Social accountability – a crowdsourced truth detector

One of the key tenets of social marketing is that you are accountable for your actions, not just social actions. Consumers now have a public recourse to voice their satisfaction, and dissatisfaction, with a company to a much larger audience than before. If you had a bad experience with a company, your angry tweet tells the world so. When you make such a claim, you are also accountable. If people feel that your claim is unjustified, they can and will jump to the defense of your target. It is this sort of accountability that makes social so powerful, acting as a crowdsourced truth detector.

David Deal, VP at Razorfish, made similar comments regarding Starbucks and it’s fans fighting back against false rumors in his recent blog post.

[When Starbucks notices a nasty rumor like the false story about its attitude toward military personnel, the company uses word-of-mouth tools like Facebook to push back — and hard.  The brand is not afraid of looking like a “corporate big brother.”  And when Starbucks fans notice Starbucks speaking up, they join in to defend the company…If your critics are using word-of-mouth unfairly to attack, it’s OK to fight back.]

A great example is something that recently happened to us. Our company’s growth was the subject of a cover article in a regional newspaper, The Delaware Business Ledger. The article was a nice story about the agency and its success. It featured a nice cover photo of the partners, which we had the fine folks at Monsters by Mail turn into good fun.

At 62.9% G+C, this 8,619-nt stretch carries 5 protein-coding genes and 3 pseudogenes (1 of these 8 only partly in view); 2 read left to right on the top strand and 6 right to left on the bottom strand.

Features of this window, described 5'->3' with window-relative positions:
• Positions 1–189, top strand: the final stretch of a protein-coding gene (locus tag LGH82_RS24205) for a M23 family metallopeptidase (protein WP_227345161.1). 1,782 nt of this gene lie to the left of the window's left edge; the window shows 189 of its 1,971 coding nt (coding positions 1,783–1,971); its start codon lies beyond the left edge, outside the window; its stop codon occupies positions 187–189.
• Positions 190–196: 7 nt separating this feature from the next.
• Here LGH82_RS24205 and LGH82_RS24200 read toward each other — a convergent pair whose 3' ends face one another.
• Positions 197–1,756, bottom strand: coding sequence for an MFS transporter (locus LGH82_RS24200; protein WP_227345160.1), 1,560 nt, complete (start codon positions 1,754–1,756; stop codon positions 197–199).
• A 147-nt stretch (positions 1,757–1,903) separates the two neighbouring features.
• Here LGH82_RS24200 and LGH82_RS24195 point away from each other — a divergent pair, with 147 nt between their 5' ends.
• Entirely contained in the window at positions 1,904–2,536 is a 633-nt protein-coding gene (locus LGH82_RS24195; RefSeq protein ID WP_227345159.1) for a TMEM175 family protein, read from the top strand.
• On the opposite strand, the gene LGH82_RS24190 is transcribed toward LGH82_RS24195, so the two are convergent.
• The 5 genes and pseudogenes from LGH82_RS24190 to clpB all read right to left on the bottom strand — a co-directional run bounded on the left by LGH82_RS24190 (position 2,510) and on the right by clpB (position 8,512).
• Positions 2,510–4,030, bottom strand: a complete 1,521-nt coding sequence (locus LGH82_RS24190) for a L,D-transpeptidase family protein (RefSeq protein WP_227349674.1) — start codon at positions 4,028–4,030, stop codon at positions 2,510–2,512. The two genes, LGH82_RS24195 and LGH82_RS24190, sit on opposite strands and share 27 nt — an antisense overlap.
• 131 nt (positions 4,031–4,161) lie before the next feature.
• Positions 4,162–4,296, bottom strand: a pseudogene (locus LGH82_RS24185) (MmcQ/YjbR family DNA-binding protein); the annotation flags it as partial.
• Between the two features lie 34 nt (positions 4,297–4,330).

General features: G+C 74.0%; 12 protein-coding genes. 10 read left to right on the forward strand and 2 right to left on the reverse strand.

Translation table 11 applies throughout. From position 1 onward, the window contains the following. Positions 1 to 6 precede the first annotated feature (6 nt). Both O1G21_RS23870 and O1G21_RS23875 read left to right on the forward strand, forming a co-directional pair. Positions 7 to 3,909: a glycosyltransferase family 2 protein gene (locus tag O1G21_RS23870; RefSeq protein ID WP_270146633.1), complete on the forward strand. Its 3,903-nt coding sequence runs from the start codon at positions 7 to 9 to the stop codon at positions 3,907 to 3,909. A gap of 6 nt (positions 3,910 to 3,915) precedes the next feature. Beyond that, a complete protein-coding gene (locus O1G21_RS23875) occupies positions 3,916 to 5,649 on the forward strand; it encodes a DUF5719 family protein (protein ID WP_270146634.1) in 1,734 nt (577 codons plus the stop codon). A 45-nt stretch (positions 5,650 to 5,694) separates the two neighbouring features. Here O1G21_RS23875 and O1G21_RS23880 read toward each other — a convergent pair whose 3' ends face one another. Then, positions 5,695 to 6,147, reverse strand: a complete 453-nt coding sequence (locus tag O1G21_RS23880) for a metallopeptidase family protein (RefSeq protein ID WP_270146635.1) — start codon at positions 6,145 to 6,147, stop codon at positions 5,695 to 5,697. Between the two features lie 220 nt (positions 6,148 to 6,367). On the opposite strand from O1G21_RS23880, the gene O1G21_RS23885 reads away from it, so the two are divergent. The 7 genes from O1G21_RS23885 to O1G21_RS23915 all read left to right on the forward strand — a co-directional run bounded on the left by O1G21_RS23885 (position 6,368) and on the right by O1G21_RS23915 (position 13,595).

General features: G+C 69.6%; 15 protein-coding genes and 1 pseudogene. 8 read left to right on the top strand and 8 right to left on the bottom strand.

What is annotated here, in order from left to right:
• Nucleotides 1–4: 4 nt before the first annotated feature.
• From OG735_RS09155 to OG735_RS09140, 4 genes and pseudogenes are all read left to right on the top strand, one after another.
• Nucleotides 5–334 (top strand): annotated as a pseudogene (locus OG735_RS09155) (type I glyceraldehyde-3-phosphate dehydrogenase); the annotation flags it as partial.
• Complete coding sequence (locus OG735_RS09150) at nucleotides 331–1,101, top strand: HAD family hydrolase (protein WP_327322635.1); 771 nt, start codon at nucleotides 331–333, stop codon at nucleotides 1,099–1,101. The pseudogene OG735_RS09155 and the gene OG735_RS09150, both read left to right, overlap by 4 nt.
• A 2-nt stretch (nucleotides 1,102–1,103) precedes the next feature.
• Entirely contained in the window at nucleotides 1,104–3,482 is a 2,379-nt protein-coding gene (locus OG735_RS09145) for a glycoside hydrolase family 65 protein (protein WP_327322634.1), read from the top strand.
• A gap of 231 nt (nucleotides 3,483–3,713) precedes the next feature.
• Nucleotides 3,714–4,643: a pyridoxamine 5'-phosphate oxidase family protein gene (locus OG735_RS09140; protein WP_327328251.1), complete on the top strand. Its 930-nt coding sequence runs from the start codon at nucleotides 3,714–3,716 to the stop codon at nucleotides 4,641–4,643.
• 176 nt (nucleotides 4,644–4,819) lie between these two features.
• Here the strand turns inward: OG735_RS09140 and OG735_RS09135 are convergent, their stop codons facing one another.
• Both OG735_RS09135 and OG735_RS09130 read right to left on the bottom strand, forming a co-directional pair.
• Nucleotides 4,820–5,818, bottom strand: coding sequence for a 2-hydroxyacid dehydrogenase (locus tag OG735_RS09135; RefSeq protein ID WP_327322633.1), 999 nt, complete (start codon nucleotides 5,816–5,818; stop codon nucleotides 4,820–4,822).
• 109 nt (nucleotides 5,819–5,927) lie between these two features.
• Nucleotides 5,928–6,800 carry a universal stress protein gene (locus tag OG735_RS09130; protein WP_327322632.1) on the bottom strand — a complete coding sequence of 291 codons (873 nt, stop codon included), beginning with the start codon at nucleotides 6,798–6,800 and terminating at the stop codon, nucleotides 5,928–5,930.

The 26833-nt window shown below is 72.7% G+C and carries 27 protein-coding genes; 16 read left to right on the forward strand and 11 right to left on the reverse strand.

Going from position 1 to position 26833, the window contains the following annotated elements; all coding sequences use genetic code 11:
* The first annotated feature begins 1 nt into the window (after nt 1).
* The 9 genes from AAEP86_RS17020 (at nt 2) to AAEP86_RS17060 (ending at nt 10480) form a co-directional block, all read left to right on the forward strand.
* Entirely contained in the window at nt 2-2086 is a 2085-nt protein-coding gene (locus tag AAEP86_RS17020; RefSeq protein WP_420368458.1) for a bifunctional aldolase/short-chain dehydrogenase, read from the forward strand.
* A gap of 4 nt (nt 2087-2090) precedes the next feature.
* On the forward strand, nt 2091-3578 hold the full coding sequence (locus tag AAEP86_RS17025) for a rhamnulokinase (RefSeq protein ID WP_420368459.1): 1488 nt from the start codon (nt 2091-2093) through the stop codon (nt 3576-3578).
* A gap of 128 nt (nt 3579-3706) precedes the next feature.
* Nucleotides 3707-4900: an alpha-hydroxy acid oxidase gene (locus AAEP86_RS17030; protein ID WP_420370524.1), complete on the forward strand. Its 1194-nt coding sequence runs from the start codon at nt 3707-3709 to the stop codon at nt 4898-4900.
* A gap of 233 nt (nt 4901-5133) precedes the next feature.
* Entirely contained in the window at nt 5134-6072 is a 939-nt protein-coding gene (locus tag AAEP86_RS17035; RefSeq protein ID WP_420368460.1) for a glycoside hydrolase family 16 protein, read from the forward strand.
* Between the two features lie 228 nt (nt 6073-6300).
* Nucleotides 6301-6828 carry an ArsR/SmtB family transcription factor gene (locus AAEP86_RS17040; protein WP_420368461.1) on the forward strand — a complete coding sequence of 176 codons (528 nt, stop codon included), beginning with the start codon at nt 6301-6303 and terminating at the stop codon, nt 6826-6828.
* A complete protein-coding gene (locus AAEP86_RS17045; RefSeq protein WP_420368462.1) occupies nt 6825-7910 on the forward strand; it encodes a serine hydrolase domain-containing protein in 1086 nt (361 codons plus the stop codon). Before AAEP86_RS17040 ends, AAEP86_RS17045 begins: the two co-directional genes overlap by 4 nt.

In the interactive agency world, PR, or earned media, is a key component to staying top of mind with potential clients, so we were flying high as people contacted us as a result of seeing the article.

We were forwarded a link to a ‘letter to the editor’ entitled ‘Too much of Lee Mikles’. The note proceeded to bash us and the paper for featuring us on the cover.

[You have got to be kidding me... Lee Mikles on the cover ...again! Saying the same thing again!!] & [Cut me a break, Archer and Lee Mikles are not the only Interactive Agency in town. Feature some other agency, will you!]

Pre-web, this letter to the editor might have been the last of it. But in this world of social, her letter to the editor now became the story. Comments to her article quickly revealed her employment by another nearby interactive agency, and even her engagement to the CEO of that company.

Her motives for writing the letter were quickly exposed in subsequent comments, prompting a submitted response by the CEO of that company, distancing himself from the ‘rogue employee acting on her own’.

Additionally, a number of peers in the region chimed in to defend our company and me.

[ As a partner of a Wilmington ad agency, I truly admire what Lee (and The Archer Group) has done for Wilmington and his clients. In regard to the positive exposure his agency receives, isn't that the idea? Not to mention, if you know Lee, you know his character is unquestioned. "]

Social’s accountability keeps companies honest and genuine…and in line.

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